A pawnbroker is preparing to set aside £18 million in compensation for customers who were sold loans they could not afford to repay.
The move comes as the Money Shop prepares to wind itself up after struggling with an unprecedented number of customer complaints and poor financial performance.
The Money Shop, which is owned by Instant Cash Loans, is understood be in talks with the Financial Conduct Authority about setting up a fund for complainants, according to Sky News.
Instant Cash Loans, which also owns Payday Express and Payday UK, is writing to its two million customers to seek their approval for the scheme, which will enable them to apply for compensation if they have a valid complaint about the loans they were sold.
The value of the payouts will depend on the volume of complaints. The Money Shop was once one of the biggest high-cost credit suppliers in Britain, with 551 branches in 2014, when it was owned by Dollar Financial, an American corporation.
It was sold in 2017 and stopped offering payday loans last August after a regulatory crackdown. It now operates as a pawnbroker as well as buying gold and jewellery, selling foreign currencies and cashing cheques. As recently as June last year it had 233 shops but has sold some to Ramsdens, a rival pawnbroker.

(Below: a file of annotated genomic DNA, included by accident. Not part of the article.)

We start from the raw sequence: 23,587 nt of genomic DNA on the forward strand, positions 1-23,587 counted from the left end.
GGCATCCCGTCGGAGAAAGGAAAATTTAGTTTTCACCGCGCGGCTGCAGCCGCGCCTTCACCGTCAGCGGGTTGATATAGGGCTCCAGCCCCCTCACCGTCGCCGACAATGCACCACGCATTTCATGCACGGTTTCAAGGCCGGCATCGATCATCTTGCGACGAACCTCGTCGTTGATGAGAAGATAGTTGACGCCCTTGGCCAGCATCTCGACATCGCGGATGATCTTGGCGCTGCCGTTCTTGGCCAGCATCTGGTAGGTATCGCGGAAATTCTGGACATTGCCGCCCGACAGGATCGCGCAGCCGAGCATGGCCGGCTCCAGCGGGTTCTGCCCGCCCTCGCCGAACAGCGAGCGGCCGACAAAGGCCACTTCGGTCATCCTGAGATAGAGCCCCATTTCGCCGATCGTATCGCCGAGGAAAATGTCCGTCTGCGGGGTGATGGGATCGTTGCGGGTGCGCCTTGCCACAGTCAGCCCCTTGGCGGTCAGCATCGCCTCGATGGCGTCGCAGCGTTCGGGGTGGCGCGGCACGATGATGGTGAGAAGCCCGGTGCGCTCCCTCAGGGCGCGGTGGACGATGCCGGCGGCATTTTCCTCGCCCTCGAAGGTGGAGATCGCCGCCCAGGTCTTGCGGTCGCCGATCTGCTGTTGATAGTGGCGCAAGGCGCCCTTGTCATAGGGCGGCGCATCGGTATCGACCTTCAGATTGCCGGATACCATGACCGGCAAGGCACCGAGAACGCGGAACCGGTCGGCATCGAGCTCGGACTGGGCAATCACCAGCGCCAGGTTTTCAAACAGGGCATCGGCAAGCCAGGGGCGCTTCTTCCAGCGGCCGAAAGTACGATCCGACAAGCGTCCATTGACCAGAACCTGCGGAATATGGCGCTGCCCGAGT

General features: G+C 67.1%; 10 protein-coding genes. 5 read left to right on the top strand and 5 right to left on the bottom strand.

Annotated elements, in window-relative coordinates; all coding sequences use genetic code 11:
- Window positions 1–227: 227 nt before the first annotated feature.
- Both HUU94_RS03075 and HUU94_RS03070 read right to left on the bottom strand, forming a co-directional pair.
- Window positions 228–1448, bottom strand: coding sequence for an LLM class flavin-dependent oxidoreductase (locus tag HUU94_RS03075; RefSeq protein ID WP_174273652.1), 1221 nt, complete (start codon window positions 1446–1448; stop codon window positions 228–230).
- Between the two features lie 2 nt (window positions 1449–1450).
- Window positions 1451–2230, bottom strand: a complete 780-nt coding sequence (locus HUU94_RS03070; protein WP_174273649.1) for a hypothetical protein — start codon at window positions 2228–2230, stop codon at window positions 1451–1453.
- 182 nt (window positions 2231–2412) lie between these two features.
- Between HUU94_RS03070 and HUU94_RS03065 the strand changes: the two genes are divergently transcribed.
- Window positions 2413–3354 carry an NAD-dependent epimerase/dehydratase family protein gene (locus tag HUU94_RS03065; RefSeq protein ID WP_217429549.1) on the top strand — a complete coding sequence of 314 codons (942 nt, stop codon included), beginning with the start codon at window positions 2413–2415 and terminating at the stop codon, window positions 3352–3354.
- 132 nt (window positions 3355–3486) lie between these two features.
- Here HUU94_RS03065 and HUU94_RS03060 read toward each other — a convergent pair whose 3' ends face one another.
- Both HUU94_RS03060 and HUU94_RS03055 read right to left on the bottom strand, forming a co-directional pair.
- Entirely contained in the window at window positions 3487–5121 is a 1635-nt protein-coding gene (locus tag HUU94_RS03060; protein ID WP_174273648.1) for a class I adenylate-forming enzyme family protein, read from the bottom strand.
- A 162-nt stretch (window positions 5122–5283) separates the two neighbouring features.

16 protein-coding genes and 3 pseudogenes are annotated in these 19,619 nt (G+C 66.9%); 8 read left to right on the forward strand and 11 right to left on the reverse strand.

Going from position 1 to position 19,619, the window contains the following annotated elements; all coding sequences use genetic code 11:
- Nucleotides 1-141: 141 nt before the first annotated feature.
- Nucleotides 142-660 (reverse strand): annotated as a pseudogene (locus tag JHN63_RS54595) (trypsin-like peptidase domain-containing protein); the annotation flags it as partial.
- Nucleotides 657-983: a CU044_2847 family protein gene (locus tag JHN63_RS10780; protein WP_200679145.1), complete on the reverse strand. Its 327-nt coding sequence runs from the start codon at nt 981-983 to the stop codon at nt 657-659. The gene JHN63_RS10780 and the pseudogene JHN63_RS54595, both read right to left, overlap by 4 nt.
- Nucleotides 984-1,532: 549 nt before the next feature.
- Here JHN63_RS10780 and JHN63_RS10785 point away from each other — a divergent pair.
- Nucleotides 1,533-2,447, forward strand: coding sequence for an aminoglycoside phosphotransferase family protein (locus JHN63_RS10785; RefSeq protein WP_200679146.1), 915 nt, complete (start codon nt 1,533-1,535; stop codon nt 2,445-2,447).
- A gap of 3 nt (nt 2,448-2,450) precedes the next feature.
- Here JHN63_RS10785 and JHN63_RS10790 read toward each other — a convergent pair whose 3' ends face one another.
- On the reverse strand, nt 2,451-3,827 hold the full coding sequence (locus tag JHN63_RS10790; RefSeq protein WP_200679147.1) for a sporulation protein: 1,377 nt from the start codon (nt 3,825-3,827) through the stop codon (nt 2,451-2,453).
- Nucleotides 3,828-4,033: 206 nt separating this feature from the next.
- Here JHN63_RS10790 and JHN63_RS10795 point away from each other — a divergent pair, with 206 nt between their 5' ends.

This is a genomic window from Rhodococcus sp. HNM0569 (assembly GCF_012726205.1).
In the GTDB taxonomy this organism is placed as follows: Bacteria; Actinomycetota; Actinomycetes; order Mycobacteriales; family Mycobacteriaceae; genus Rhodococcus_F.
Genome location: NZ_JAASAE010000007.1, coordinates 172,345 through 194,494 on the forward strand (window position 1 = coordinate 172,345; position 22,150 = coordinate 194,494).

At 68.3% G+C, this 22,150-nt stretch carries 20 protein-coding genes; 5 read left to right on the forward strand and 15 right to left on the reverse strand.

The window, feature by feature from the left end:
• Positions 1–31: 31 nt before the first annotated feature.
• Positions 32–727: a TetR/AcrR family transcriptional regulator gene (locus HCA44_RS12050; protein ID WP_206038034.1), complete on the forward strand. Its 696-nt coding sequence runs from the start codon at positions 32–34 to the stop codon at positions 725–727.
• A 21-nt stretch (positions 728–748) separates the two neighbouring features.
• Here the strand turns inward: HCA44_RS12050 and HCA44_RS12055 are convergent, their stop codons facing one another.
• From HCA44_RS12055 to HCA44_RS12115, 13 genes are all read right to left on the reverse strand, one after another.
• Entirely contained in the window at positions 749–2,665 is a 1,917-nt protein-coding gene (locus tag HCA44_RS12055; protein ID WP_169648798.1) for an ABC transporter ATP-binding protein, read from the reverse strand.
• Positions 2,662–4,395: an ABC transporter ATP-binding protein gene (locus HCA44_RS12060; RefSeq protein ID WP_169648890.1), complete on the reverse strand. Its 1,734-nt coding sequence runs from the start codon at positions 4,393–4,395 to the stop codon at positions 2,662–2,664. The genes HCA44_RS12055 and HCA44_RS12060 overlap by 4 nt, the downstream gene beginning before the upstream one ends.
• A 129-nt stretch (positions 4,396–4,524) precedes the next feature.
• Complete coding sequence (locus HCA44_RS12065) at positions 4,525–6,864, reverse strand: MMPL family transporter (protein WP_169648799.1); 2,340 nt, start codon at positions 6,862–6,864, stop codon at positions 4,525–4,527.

In recent months the company has been inundated with complaints from claims management companies about historic loans. Each complaint submitted to the Financial Ombudsman Service costs the company £550 to process before any compensation is paid. The news comes less than a year after the collapse of Wonga, another payday loan group, which also buckled after sustained pressure from claims management companies.
The Financial Conduct Authority is understood to support arrangements for a compensation fund and creditors will vote on whether to approve the proposal. EY, the accountancy firm, and Freshfields, the law firm, are understood to be supervising the plan.